Four Reasons Why India and Pakistan Should Expand Trade
Recent studies estimate that trade between India and Pakistan could swell at least 10 times larger if the countries adopted a bilateral free-trade agreement. Pakistan moved in this direction in November 2011 with a significant policy shift giving India Most Favored Nation status. Thunderbird School of Global Management Professor Kishore Dash, Ph.D., offers four reasons why India and Pakistan should use the momentum to move toward even greater trade relations. He says benefits would include expanded market access, economic growth, energy benefits, and regional stability.
Expanded market access
India has launched several initiatives in recent years to form trade agreements around the world, resulting in significant economic growth and export opportunities. However, Dash says India no longer can ignore its own base in South Asia, where it enjoys a comparative advantage in almost every economic sector. It makes sense for India to include Pakistan, South Asia’s second-largest country, in its search for new markets. Greater trade with Pakistan also would open possibilities of transit trade and market access beyond Pakistan into Central Asia.
Similarly, Pakistan’s need for market access has led it to sign bilateral free-trade agreements with several countries, but those markets pale in comparison to India’s huge market potential for Pakistani goods. In addition, India shares the largest common border with Pakistan, offering immediate access for Pakistani goods if border negotiations were to prove successful.
Given its relatively larger economy, India would likely reap greater benefits than Pakistan with a free-trade agreement. However, several studies show that any increase in Pakistani trade with India would produce a positive impact on Pakistan’s economy. Several recent studies show that removal of tariffs would lead to a spike in the volume of bilateral trade with a profound impact on each country’s GDP growth.
Under the Trade Liberalization Plan of the South Asian Free Trade Area (SAFTA), India and Pakistan have agreed to reduce tariffs to below 5 percent. If implemented, it would mean that Pakistan’s general exports of small manufactured goods would find ready markets in India. In addition, some illegal transactions would become legal, resulting in the substantial reduction of transportation costs and transit time. Free trade also would foster more cross-border investments in several areas, including information technology. This ultimately would boost Pakistan’s emerging IT and knowledge infrastructure and enhance its ability to attract foreign investment.
Trade liberalization could promote not only increased trade between India and Pakistan, but also serve as an engine of growth for SAFTA and support the least-developed member countries.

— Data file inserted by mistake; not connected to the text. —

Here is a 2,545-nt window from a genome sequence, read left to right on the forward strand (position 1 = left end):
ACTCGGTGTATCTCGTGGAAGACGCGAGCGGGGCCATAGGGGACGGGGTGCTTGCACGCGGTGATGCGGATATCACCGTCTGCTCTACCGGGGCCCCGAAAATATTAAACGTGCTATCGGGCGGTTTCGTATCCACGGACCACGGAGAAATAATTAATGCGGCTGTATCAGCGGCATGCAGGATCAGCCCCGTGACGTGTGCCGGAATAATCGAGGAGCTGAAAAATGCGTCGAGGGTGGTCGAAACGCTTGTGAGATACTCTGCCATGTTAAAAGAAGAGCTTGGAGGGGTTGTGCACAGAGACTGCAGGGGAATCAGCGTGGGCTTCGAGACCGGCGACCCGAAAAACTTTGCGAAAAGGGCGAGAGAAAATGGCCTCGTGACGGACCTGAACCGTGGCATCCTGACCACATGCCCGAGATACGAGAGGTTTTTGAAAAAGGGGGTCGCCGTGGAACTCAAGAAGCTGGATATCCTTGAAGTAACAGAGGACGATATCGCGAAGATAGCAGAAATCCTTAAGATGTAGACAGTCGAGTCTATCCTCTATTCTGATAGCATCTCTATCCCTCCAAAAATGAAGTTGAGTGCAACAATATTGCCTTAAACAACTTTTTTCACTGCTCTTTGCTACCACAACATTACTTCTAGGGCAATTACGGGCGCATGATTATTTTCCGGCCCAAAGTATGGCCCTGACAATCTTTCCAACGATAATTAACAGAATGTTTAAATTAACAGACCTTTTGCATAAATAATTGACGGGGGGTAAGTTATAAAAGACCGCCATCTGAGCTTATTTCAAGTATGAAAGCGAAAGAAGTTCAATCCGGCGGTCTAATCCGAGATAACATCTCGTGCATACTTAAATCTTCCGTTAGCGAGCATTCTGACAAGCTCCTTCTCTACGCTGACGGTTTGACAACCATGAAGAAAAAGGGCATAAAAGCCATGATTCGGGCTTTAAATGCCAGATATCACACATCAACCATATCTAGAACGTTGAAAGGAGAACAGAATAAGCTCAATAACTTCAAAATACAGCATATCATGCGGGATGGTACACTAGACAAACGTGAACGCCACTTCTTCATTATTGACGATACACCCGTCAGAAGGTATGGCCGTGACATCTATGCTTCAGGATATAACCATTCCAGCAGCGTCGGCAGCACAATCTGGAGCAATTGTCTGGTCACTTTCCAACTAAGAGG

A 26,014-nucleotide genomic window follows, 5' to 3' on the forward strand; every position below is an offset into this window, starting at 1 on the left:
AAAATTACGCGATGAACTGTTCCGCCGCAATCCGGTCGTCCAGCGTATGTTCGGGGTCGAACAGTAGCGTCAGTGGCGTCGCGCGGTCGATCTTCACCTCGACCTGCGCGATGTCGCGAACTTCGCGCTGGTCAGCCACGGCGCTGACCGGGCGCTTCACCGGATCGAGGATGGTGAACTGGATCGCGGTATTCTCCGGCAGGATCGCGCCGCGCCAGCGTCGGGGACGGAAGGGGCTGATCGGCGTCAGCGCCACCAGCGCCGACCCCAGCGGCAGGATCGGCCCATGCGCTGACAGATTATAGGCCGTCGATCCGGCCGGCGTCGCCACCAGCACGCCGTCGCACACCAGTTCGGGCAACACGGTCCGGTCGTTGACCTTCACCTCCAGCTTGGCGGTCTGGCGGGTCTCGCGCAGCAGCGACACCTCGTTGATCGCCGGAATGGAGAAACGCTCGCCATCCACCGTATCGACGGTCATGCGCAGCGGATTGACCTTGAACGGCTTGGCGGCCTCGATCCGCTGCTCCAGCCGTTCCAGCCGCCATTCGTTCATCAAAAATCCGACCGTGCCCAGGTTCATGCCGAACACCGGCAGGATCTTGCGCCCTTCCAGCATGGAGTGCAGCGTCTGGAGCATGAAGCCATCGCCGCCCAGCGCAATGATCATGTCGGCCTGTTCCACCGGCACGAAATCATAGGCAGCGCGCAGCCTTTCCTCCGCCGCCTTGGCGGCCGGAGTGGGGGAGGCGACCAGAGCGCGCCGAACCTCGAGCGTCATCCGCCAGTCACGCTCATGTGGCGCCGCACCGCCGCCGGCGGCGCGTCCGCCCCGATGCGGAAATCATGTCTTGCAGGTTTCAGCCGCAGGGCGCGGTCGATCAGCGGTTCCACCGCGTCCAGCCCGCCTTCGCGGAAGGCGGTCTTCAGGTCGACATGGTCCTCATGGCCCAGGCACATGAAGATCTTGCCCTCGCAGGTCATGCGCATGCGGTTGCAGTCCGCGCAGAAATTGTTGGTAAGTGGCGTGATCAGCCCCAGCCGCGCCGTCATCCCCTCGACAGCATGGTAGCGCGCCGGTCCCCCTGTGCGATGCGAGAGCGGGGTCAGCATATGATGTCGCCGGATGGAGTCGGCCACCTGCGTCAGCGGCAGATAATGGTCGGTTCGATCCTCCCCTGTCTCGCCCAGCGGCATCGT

Energy deficits are worsening in Pakistan, and India’s energy needs have grown exponentially over past decades. Some believe that Pakistan can play an important role in fulfilling energy needs by providing a transit route for energy from Central Asia and Iran. A proposed Turkmenistan-Afghanistan-Pakistan-India gas pipeline project would allow Turkmenistan to supply 33 billion cubic meters of gas to India and Pakistan for a 30-year period. Pakistan also will most likely benefit because of transit fees and foreign exchange earnings.
Despite political tensions, trade expansion between China-Taiwan, India-China, U.S.-China, and U.S.-Russia illustrate that trade cooperation is an effective instrument in improving interstate relations. From the Indian perspective, expanded trade with Pakistan would likely provide an opportunity for India to counter China’s growing influence over Pakistan and the South Asian region.
Dash’s full article, titled India-Pakistan Trade: Opportunities and Constraints can be found in the Winter/Spring 2013 issue of Georgetown Journal of International Affairs.
Media can contact Virginia Mungovan at firstname.lastname@example.org or (602) 978-7081 for more information.
About Kishore Dash, Ph.D.
Dr. Dash is an associate professor of global studies at Thunderbird School of Global Management in Glendale, Arizona. He specializes in international political economy, particularly as it relates to China, India, Pakistan, Singapore, Malaysia and Thailand. Other areas of expertise are business in India, international and regional organizations in Asia/Pacific, and international and regional trade cooperation. He has lived and worked in India, Singapore, the United Kingdom, Czech Republic, China and the United States.
About Thunderbird School of Global Management
Thunderbird is the world’s No. 1-ranked school of international business, with nearly 70 years of experience in equipping global leaders with the business skills and global mindset necessary to create sustainable prosperity worldwide. For more about Thunderbird, visit http://www.thunderbird.edu.